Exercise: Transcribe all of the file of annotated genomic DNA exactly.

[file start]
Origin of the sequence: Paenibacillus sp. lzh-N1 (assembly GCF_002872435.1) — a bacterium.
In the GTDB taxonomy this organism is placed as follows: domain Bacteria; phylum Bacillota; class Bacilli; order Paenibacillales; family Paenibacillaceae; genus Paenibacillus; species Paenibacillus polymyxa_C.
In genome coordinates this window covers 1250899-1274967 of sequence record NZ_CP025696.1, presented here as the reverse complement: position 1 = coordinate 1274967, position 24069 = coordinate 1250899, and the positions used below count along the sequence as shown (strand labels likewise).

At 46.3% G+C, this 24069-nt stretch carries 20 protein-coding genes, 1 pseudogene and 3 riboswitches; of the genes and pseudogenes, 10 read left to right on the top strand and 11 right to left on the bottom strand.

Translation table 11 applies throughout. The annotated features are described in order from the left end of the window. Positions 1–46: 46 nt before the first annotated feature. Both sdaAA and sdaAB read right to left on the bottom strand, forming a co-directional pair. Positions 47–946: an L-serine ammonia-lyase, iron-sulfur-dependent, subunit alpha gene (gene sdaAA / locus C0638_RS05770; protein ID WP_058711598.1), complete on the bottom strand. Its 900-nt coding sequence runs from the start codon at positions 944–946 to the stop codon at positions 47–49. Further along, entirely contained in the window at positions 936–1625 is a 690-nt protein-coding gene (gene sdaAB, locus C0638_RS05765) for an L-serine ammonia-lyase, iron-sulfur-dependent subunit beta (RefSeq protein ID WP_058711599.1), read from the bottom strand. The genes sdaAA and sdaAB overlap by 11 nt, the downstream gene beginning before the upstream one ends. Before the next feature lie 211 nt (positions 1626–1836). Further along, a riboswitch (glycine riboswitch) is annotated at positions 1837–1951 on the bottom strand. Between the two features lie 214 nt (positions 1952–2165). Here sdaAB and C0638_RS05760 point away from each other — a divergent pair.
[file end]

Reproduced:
Origin of the sequence: Paenibacillus sp. lzh-N1 (assembly GCF_002872435.1) — a bacterium.
In the GTDB taxonomy this organism is placed as follows: domain Bacteria; phylum Bacillota; class Bacilli; order Paenibacillales; family Paenibacillaceae; genus Paenibacillus; species Paenibacillus polymyxa_C.
In genome coordinates this window covers 1250899-1274967 of sequence record NZ_CP025696.1, presented here as the reverse complement: position 1 = coordinate 1274967, position 24069 = coordinate 1250899, and the positions used below count along the sequence as shown (strand labels likewise).

At 46.3% G+C, this 24069-nt stretch carries 20 protein-coding genes, 1 pseudogene and 3 riboswitches; of the genes and pseudogenes, 10 read left to right on the top strand and 11 right to left on the bottom strand.

Translation table 11 applies throughout. The annotated features are described in order from the left end of the window. Positions 1–46: 46 nt before the first annotated feature. Both sdaAA and sdaAB read right to left on the bottom strand, forming a co-directional pair. Positions 47–946: an L-serine ammonia-lyase, iron-sulfur-dependent, subunit alpha gene (gene sdaAA / locus C0638_RS05770; protein ID WP_058711598.1), complete on the bottom strand. Its 900-nt coding sequence runs from the start codon at positions 944–946 to the stop codon at positions 47–49. Further along, entirely contained in the window at positions 936–1625 is a 690-nt protein-coding gene (gene sdaAB, locus C0638_RS05765) for an L-serine ammonia-lyase, iron-sulfur-dependent subunit beta (RefSeq protein ID WP_058711599.1), read from the bottom strand. The genes sdaAA and sdaAB overlap by 11 nt, the downstream gene beginning before the upstream one ends. Before the next feature lie 211 nt (positions 1626–1836). Further along, a riboswitch (glycine riboswitch) is annotated at positions 1837–1951 on the bottom strand. Between the two features lie 214 nt (positions 1952–2165). Here sdaAB and C0638_RS05760 point away from each other — a divergent pair.